Go to Admin » Appearance » Widgets » and move Gabfire Widget: Social into that MastheadOverlay zone
Singapore, July 06, 2011 -- Moody's Investors Service has assigned a
definitive foreign currency rating of A3 to the securities under
Malaysia's U.S. dollar-denominated sovereign sukuk.
Moody's definitive rating for these debt obligations confirms the
provisional rating assigned on June 22, 2011. Moody's rating rationale
was set out in a press release published on the same day.
Malaysia's wakala sukuk issuance was divided into two tranches: US$1.2
billion due 2016 and US$800,000 due 2021. In Moody's opinion, these
payment obligations are pari passu with other senior, unsecured debt
issuances of the Government of Malaysia and thus justify a rating at the
The Malaysian economy has grown robustly during the recovery from the
global financial crisis, supported notably by healthy private consumption
and government stimulus. In addition, the pickup in growth across the
region and higher commodity prices have bolstered Malaysia's large export
sector. Yet inflation remains relatively low and such pressures are being
kept in check by central bank policy actions. Despite headwinds from
supply-chain disruptions from the March 2011 Japanese earthquake and from
a moderation in Chinese demand, Malaysia's growth will continue to be
supported in the near-term by domestic demand, particularly as investment
spending accelerates under the government's Economic Transformation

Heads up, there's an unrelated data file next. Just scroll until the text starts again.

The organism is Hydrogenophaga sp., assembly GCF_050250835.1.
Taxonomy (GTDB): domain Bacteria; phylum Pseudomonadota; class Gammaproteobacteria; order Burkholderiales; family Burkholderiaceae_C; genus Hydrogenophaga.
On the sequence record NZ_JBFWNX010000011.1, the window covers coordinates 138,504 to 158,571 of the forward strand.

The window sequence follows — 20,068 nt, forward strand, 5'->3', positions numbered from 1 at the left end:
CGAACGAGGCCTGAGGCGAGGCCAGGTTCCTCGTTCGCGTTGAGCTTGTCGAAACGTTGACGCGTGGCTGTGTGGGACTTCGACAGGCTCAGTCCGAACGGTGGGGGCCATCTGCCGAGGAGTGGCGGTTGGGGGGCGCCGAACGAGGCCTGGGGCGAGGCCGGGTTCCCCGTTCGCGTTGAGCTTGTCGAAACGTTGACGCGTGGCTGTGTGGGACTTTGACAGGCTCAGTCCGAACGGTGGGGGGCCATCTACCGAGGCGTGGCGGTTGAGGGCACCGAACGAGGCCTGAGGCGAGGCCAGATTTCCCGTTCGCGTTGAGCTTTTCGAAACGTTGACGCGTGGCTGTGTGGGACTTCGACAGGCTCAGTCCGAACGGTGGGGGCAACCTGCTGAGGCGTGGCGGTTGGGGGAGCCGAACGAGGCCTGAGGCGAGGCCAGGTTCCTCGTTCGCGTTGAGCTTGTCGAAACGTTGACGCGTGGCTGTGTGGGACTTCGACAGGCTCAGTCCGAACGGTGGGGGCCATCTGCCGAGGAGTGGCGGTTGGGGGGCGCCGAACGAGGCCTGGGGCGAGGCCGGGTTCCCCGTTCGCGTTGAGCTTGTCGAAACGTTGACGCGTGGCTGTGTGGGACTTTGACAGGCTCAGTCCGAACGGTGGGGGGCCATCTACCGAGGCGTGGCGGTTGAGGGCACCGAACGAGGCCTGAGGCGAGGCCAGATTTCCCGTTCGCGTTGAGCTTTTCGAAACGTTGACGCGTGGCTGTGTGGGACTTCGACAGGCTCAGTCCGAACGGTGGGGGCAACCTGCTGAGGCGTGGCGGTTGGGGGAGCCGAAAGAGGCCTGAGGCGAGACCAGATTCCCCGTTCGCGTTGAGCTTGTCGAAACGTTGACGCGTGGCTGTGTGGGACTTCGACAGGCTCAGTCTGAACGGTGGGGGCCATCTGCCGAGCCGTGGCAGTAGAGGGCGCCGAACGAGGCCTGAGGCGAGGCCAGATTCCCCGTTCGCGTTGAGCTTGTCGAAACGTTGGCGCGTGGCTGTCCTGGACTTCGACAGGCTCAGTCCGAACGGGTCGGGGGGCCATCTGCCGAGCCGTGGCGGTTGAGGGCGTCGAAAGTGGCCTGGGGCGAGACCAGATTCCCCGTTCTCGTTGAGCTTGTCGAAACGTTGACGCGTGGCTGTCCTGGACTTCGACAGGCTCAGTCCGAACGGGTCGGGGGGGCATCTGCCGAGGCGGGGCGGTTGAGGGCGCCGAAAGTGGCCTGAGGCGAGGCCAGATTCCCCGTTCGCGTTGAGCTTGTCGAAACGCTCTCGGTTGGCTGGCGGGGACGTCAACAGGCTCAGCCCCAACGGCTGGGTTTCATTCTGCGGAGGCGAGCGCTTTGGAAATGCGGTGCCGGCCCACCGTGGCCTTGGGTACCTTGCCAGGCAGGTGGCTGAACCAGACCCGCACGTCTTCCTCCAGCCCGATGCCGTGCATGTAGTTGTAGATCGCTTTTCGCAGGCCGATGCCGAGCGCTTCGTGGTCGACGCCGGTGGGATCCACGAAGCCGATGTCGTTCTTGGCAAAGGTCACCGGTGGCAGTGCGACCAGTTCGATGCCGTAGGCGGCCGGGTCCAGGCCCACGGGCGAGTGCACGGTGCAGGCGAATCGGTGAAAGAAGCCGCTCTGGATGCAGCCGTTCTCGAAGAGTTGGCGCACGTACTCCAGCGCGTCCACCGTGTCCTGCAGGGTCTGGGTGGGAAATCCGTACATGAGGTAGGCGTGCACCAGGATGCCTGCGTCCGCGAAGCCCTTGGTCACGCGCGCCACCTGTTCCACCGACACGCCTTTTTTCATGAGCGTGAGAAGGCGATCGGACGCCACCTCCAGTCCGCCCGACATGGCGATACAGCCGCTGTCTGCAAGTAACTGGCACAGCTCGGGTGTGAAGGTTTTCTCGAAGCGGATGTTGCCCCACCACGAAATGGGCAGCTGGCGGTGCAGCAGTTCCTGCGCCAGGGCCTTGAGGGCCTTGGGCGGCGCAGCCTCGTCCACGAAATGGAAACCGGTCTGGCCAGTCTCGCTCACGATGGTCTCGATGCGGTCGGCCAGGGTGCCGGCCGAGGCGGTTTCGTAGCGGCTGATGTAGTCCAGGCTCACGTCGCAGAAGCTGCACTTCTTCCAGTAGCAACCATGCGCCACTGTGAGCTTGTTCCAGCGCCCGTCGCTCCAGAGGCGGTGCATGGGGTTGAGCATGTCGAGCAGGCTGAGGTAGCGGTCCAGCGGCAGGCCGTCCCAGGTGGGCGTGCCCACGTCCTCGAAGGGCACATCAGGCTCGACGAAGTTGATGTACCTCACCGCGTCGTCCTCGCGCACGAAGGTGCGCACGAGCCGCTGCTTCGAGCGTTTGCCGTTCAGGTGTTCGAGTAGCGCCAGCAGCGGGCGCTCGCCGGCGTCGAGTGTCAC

Malaysia's sovereign rating is anchored by the sustained strength in the
country's strong external payments position, high savings rates, and
deep onshore capital markets. Official foreign exchange reserves stand at
US$133.2 billion, or more than four-times residual short-term external
debt, as of June 15, 2011. In addition, the rating is supported by strong
and well-managed corporate and banking sectors, which poses only marginal
contingent liabilities to the government's balance sheet.
However, structural features of the Malaysia's fiscal framework may put
pressures on the long-term sustainability of public finances. The
government continues to be reliant on commodity revenues, while
expenditure growth has been driven by a ballooning of the subsidy bill.
Tax and subsidy reforms will be needed to better underpin Malaysia's
sovereign credit fundamentals relative to its peers.
The principal methodology used in this rating was Sovereign Bond Ratings
published in September 2008. Please see the Credit Policy page on
www.moodys.com for a copy of this methodology .